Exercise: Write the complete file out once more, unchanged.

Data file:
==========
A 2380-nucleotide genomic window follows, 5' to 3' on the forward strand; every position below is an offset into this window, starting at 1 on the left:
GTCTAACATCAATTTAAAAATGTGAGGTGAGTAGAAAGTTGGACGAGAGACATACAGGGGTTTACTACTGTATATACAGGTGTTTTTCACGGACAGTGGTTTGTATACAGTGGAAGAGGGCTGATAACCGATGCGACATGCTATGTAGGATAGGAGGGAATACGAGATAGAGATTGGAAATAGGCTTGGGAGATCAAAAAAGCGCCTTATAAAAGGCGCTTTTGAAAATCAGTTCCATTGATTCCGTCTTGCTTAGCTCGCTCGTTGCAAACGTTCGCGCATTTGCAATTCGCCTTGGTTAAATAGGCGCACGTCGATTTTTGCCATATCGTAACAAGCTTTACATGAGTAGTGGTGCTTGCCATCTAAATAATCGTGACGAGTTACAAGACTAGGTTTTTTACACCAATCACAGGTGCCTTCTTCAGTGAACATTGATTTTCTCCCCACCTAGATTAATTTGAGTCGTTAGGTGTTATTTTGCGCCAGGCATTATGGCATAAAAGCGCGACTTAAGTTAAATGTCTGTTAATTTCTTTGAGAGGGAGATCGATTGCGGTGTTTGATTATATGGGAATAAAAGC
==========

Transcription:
A 2380-nucleotide genomic window follows, 5' to 3' on the forward strand; every position below is an offset into this window, starting at 1 on the left:
GTCTAACATCAATTTAAAAATGTGAGGTGAGTAGAAAGTTGGACGAGAGACATACAGGGGTTTACTACTGTATATACAGGTGTTTTTCACGGACAGTGGTTTGTATACAGTGGAAGAGGGCTGATAACCGATGCGACATGCTATGTAGGATAGGAGGGAATACGAGATAGAGATTGGAAATAGGCTTGGGAGATCAAAAAAGCGCCTTATAAAAGGCGCTTTTGAAAATCAGTTCCATTGATTCCGTCTTGCTTAGCTCGCTCGTTGCAAACGTTCGCGCATTTGCAATTCGCCTTGGTTAAATAGGCGCACGTCGATTTTTGCCATATCGTAACAAGCTTTACATGAGTAGTGGTGCTTGCCATCTAAATAATCGTGACGAGTTACAAGACTAGGTTTTTTACACCAATCACAGGTGCCTTCTTCAGTGAACATTGATTTTCTCCCCACCTAGATTAATTTGAGTCGTTAGGTGTTATTTTGCGCCAGGCATTATGGCATAAAAGCGCGACTTAAGTTAAATGTCTGTTAATTTCTTTGAGAGGGAGATCGATTGCGGTGTTTGATTATATGGGAATAAAAGC